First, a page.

Munger: “Buying the Apple stock is a good sign in Warren – now he did run around and take his ,grandchildren’s tablets away for market research. Don’t unlearn the new tricks. We can’t solve problems by printing money and lying. Take Puerto Rico. Who would’ve ever guessed that a US territory would be bankrupt? I would have, because they behaved like idiots; everywhere you look in Berkshire Hathaway someone is being sensible. Combine that with being very opportunistic so when some panic or something comes along it’s like playing a one-hand sport with two hands.”

Phil Fisher’s Common Stocks and Uncommon Profits describes the usefulness of scuttlebutt method. In certain cases, one can learn a lot by asking a lot of questions. They did it with Apple. If they talked to heads of ten companies in an industry and asked which competitor they’d bet on or against and why, they’d have a better fix on the industry’s economics than any one executive in the industry. The problem is not in getting the new but in shedding the old.

Munger added that they would never have bought Iscar or Precision Castparts if these businesses had come along ten years ago. They’re learning and still are.

Guide 30. No one comes through heart surgery better than a man who doesn’t need it.

Q52 – healthcare – Going back to 1960, taxes were 4% of GDP (now 2%) and healthcare was 5% of GDP (now 18%); “medical costs are the tapeworm of American economic competitiveness.” The tax system isn’t crippling Berkshire Hathaway. Health costs have gone up and will go up more. The rest of the world has gained an advantage in healthcare costs with socialized medicine. It will be a problem regardless of which party is in power. The new act is interesting. The net effect on one person is a 17% drop in taxes for someone like Buffett – either the deficit will go up, or the lost taxes will get collected from someone else. Munger doesn’t like it that too much medicine gets prescribed for people who all but dead. There are all kinds of crazy things going on in Medicare. With so much vested interest it’s hard to change. No rational person wouldn’t think the system is crazy, and it puts manufacturers at big disadvantage with other manufacturers abroad. “Huge vested interests naturally give a terrible result, and costs will keep going up. Both parties hate each other so much that neither one can think rationally on this issue.”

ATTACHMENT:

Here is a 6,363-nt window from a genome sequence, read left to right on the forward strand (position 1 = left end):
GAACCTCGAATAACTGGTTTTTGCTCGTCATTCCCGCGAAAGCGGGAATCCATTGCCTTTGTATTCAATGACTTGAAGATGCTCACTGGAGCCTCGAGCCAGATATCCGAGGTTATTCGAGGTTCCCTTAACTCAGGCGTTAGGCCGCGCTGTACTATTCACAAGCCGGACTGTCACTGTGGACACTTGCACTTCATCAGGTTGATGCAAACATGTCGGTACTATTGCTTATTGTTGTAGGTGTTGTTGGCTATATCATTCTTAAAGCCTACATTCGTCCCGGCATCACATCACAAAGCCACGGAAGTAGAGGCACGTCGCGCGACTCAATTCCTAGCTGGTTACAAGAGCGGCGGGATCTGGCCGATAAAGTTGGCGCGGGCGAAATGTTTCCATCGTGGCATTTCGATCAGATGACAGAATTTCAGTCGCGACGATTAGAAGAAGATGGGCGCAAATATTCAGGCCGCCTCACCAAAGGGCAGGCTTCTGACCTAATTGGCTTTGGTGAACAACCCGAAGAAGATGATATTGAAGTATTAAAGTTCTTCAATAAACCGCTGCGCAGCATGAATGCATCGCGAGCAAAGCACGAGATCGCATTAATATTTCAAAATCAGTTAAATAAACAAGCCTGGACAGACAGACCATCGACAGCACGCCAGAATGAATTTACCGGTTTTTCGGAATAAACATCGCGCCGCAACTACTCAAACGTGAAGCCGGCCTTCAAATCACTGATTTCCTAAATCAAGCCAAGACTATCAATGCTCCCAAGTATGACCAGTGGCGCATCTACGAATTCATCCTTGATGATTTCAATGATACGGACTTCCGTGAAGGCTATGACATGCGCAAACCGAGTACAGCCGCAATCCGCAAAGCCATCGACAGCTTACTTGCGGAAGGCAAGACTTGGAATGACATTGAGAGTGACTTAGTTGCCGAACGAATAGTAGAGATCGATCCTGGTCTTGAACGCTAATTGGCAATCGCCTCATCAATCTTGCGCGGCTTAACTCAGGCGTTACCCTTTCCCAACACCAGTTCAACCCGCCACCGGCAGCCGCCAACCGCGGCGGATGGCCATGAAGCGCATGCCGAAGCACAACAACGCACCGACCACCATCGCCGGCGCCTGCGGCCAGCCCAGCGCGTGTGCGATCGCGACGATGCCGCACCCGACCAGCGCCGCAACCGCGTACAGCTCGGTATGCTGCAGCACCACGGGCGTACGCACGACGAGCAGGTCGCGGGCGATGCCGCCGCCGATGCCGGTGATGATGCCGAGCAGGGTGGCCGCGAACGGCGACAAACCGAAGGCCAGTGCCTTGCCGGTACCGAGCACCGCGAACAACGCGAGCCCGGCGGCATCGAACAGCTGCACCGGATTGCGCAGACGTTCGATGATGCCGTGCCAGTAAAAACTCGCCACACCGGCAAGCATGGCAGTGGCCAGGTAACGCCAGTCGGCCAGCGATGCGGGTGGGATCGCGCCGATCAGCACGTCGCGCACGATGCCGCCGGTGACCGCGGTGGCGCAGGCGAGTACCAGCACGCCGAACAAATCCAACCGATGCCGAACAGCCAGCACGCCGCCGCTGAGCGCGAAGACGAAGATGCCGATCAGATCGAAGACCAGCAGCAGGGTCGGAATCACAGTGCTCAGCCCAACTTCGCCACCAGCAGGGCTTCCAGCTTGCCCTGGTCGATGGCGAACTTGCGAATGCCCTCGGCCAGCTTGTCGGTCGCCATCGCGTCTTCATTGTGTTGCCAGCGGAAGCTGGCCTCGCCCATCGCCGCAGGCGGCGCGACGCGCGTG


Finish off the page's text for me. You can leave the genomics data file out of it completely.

Regarding the competitiveness of American industry, the biggest single variable is healthcare costs, where it keeps getting more and more out of whack.

Munger: “It’s deeply immoral. Doctors are feasting like a bunch of jackals on a carcass. A bunch of cardiologists in Redding got the idea that heart was a widow-maker and recommended heart surgery to everyone and got great results, because no one comes through heart surgery better than a man who doesn’t need it. This department at Redding became a model for the whole system, and then a priest didn’t believe it and blew the whistle (of course he didn’t – a dead priest wouldn’t have a widow). The doctors thought what they were doing was good for people. The delusion that comes into people as they make money and do god-awful things should never be underestimated. You’d think hospital CEO would notice heart surgery rates were twenty times higher than normal, and did they ever notice – they wanted the rest of the branches to perform more surgeries too – disgusting!”